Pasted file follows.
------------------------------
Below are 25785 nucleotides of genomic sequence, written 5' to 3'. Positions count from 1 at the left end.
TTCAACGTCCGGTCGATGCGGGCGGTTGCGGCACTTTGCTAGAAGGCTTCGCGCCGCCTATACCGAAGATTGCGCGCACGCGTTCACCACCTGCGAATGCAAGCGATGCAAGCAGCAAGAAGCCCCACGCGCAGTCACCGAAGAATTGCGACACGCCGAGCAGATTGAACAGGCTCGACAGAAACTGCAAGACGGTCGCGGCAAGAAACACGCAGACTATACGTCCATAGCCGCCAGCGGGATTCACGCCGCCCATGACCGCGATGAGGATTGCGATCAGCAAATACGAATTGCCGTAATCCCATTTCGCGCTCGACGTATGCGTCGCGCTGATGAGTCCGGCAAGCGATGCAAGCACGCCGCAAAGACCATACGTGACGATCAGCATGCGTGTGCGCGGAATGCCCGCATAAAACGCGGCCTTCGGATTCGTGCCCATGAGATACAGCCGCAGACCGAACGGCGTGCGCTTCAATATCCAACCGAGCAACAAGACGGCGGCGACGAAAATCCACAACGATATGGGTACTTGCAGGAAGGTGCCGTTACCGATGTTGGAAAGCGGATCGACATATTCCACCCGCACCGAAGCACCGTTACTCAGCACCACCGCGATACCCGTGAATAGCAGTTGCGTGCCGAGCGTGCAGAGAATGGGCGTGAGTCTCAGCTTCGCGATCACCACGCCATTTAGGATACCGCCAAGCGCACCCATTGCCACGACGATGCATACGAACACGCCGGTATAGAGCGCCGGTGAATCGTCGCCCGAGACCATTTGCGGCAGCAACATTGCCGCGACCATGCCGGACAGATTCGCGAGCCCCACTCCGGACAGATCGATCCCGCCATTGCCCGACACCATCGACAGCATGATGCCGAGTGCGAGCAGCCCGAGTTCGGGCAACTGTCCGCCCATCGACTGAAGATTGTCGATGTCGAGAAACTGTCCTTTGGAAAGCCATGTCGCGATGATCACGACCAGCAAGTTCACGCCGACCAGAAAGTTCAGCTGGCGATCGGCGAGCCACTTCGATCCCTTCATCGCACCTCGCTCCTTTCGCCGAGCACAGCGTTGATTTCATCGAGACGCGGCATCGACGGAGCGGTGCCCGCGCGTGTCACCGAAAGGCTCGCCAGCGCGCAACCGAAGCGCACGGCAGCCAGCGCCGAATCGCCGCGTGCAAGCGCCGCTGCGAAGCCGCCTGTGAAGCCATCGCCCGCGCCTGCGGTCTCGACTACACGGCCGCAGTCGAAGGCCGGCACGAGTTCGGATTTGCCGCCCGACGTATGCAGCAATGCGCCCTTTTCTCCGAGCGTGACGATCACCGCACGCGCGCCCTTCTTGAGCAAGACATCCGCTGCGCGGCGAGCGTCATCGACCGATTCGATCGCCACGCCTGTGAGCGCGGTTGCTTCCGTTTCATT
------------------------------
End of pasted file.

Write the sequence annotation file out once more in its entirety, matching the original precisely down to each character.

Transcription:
Below are 25785 nucleotides of genomic sequence, written 5' to 3'. Positions count from 1 at the left end.
TTCAACGTCCGGTCGATGCGGGCGGTTGCGGCACTTTGCTAGAAGGCTTCGCGCCGCCTATACCGAAGATTGCGCGCACGCGTTCACCACCTGCGAATGCAAGCGATGCAAGCAGCAAGAAGCCCCACGCGCAGTCACCGAAGAATTGCGACACGCCGAGCAGATTGAACAGGCTCGACAGAAACTGCAAGACGGTCGCGGCAAGAAACACGCAGACTATACGTCCATAGCCGCCAGCGGGATTCACGCCGCCCATGACCGCGATGAGGATTGCGATCAGCAAATACGAATTGCCGTAATCCCATTTCGCGCTCGACGTATGCGTCGCGCTGATGAGTCCGGCAAGCGATGCAAGCACGCCGCAAAGACCATACGTGACGATCAGCATGCGTGTGCGCGGAATGCCCGCATAAAACGCGGCCTTCGGATTCGTGCCCATGAGATACAGCCGCAGACCGAACGGCGTGCGCTTCAATATCCAACCGAGCAACAAGACGGCGGCGACGAAAATCCACAACGATATGGGTACTTGCAGGAAGGTGCCGTTACCGATGTTGGAAAGCGGATCGACATATTCCACCCGCACCGAAGCACCGTTACTCAGCACCACCGCGATACCCGTGAATAGCAGTTGCGTGCCGAGCGTGCAGAGAATGGGCGTGAGTCTCAGCTTCGCGATCACCACGCCATTTAGGATACCGCCAAGCGCACCCATTGCCACGACGATGCATACGAACACGCCGGTATAGAGCGCCGGTGAATCGTCGCCCGAGACCATTTGCGGCAGCAACATTGCCGCGACCATGCCGGACAGATTCGCGAGCCCCACTCCGGACAGATCGATCCCGCCATTGCCCGACACCATCGACAGCATGATGCCGAGTGCGAGCAGCCCGAGTTCGGGCAACTGTCCGCCCATCGACTGAAGATTGTCGATGTCGAGAAACTGTCCTTTGGAAAGCCATGTCGCGATGATCACGACCAGCAAGTTCACGCCGACCAGAAAGTTCAGCTGGCGATCGGCGAGCCACTTCGATCCCTTCATCGCACCTCGCTCCTTTCGCCGAGCACAGCGTTGATTTCATCGAGACGCGGCATCGACGGAGCGGTGCCCGCGCGTGTCACCGAAAGGCTCGCCAGCGCGCAACCGAAGCGCACGGCAGCCAGCGCCGAATCGCCGCGTGCAAGCGCCGCTGCGAAGCCGCCTGTGAAGCCATCGCCCGCGCCTGCGGTCTCGACTACACGGCCGCAGTCGAAGGCCGGCACGAGTTCGGATTTGCCGCCCGACGTATGCAGCAATGCGCCCTTTTCTCCGAGCGTGACGATCACCGCACGCGCGCCCTTCTTGAGCAAGACATCCGCTGCGCGGCGAGCGTCATCGACCGATTCGATCGCCACGCCTGTGAGCGCGGTTGCTTCCGTTTCATT